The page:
Brian T. Miller
Reproductive activities of Common Five-lined Skinks (Plestiodon fasciatus) have been documented throughout much of the range of the species, but information on nests or brooding behavior for populations inhabiting Tennessee is lacking. On 16 June 2019, I found a female brooding eight eggs in a nest underneath weathered cardboard on a gravel driveway in southern Cannon County, Tennessee. I photographed the brooding female and her eggs 16 times during the incubation period, which included five times after hatching commenced. The female was positioned alongside her clutch with her tail or other body part on top of or otherwise in contact with one or more of the eggs each time I examined the nest. The female invariably, but only temporarily, abandoned her nest soon after I removed the cardboard and began flash photography. Although always within the same area underneath the cardboard, the eggs were positioned differently each time I observed them. The eggs began to hatch on 6 July, and all had hatched by the morning of 7 July, at which time the female was in the nest with her hatchlings. At least three hatchlings were in the nest the morning of 8 July. This is the first record of Common Five-lined Skinks nesting in gravel, and supports reports from other regions that a brooding female (1) routinely repositions eggs, (2) has a strong bond to the nest even after repeated disturbances during a three-week period, (3) and her hatchlings might remain in the nest a day or two after all eggs have hatched.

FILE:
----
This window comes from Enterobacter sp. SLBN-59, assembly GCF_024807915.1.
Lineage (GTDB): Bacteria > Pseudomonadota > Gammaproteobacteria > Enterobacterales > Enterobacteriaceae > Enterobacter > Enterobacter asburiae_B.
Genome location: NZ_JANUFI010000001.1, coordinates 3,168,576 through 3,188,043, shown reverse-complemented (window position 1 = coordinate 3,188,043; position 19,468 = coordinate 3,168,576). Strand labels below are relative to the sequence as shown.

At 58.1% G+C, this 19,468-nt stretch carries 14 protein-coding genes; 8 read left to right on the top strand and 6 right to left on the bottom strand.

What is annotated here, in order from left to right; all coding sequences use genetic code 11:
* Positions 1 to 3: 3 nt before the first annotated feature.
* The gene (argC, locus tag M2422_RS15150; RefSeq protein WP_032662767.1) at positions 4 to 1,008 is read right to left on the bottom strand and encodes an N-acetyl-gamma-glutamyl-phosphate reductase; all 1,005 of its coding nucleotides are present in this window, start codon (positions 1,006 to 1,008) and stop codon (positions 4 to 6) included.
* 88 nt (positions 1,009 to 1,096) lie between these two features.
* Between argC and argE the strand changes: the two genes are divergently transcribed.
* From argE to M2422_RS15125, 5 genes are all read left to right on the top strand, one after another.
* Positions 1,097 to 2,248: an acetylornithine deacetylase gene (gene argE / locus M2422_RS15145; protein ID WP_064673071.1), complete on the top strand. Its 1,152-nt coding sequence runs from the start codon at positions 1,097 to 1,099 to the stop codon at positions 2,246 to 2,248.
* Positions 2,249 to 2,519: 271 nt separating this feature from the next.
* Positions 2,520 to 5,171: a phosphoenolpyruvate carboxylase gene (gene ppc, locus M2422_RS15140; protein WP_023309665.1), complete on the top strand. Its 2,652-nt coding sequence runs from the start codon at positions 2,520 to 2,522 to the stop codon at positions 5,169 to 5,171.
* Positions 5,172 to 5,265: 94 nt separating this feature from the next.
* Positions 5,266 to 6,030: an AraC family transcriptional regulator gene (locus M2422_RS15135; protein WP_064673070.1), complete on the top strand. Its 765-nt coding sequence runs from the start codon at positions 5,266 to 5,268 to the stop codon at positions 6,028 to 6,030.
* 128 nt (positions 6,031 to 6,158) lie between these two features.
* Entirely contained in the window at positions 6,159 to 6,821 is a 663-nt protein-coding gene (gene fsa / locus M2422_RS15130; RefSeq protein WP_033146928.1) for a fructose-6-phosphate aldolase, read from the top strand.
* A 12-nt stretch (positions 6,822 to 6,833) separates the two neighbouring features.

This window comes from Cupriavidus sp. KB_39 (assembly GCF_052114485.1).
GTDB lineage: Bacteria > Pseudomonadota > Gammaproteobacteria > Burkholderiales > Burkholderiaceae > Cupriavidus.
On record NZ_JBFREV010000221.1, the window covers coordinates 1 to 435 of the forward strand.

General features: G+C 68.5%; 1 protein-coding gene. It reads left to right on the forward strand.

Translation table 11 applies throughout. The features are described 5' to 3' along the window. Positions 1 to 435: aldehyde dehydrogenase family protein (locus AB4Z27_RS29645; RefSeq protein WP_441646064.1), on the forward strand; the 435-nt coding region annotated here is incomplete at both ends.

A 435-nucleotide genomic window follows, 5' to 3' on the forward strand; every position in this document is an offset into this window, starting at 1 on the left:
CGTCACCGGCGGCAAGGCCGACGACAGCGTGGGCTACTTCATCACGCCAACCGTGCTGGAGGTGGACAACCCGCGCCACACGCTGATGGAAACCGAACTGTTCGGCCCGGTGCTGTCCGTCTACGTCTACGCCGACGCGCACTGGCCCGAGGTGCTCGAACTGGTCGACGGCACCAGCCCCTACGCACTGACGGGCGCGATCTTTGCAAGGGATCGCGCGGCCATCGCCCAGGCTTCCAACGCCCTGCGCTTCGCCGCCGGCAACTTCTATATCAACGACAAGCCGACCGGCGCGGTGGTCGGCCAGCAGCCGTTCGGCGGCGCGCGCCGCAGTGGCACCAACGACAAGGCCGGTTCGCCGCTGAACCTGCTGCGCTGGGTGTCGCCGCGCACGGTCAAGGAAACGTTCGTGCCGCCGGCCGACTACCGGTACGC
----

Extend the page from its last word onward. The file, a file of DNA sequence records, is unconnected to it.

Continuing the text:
Key Words.—clutch size, egg repositioning, hatching date, hatchlings, incubation, nest guarding behavior, reproduction.